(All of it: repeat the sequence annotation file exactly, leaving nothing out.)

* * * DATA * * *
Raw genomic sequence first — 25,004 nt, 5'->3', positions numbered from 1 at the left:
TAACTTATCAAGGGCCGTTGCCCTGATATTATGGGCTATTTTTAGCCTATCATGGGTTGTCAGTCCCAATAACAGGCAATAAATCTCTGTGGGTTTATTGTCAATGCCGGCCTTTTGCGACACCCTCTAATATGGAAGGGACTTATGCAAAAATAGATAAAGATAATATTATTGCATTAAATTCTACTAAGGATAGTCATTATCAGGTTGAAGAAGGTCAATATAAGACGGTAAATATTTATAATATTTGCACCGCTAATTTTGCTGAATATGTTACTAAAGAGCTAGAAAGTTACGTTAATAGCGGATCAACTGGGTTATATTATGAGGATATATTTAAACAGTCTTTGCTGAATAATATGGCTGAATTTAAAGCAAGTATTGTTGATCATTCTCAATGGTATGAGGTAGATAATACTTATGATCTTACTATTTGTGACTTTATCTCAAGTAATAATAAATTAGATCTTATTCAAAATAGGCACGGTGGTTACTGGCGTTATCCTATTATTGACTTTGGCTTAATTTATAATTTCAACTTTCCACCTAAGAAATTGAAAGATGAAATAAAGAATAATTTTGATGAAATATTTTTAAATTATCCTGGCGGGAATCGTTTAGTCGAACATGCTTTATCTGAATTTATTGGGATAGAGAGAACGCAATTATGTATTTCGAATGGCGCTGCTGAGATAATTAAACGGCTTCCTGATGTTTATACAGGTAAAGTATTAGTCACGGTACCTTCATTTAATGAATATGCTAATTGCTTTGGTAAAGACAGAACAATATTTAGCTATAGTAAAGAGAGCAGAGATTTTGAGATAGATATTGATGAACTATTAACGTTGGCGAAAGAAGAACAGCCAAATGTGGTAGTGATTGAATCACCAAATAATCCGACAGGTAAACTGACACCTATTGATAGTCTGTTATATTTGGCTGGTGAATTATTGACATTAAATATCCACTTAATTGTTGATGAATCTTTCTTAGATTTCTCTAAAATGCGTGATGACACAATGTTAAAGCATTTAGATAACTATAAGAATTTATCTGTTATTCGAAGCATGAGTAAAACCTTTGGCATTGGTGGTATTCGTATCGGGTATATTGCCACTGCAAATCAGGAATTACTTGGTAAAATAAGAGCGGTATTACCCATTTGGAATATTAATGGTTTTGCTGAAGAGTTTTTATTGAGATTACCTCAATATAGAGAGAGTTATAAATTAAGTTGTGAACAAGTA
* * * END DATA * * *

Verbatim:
Raw genomic sequence first — 25,004 nt, 5'->3', positions numbered from 1 at the left:
TAACTTATCAAGGGCCGTTGCCCTGATATTATGGGCTATTTTTAGCCTATCATGGGTTGTCAGTCCCAATAACAGGCAATAAATCTCTGTGGGTTTATTGTCAATGCCGGCCTTTTGCGACACCCTCTAATATGGAAGGGACTTATGCAAAAATAGATAAAGATAATATTATTGCATTAAATTCTACTAAGGATAGTCATTATCAGGTTGAAGAAGGTCAATATAAGACGGTAAATATTTATAATATTTGCACCGCTAATTTTGCTGAATATGTTACTAAAGAGCTAGAAAGTTACGTTAATAGCGGATCAACTGGGTTATATTATGAGGATATATTTAAACAGTCTTTGCTGAATAATATGGCTGAATTTAAAGCAAGTATTGTTGATCATTCTCAATGGTATGAGGTAGATAATACTTATGATCTTACTATTTGTGACTTTATCTCAAGTAATAATAAATTAGATCTTATTCAAAATAGGCACGGTGGTTACTGGCGTTATCCTATTATTGACTTTGGCTTAATTTATAATTTCAACTTTCCACCTAAGAAATTGAAAGATGAAATAAAGAATAATTTTGATGAAATATTTTTAAATTATCCTGGCGGGAATCGTTTAGTCGAACATGCTTTATCTGAATTTATTGGGATAGAGAGAACGCAATTATGTATTTCGAATGGCGCTGCTGAGATAATTAAACGGCTTCCTGATGTTTATACAGGTAAAGTATTAGTCACGGTACCTTCATTTAATGAATATGCTAATTGCTTTGGTAAAGACAGAACAATATTTAGCTATAGTAAAGAGAGCAGAGATTTTGAGATAGATATTGATGAACTATTAACGTTGGCGAAAGAAGAACAGCCAAATGTGGTAGTGATTGAATCACCAAATAATCCGACAGGTAAACTGACACCTATTGATAGTCTGTTATATTTGGCTGGTGAATTATTGACATTAAATATCCACTTAATTGTTGATGAATCTTTCTTAGATTTCTCTAAAATGCGTGATGACACAATGTTAAAGCATTTAGATAACTATAAGAATTTATCTGTTATTCGAAGCATGAGTAAAACCTTTGGCATTGGTGGTATTCGTATCGGGTATATTGCCACTGCAAATCAGGAATTACTTGGTAAAATAAGAGCGGTATTACCCATTTGGAATATTAATGGTTTTGCTGAAGAGTTTTTATTGAGATTACCTCAATATAGAGAGAGTTATAAATTAAGTTGTGAACAAGTA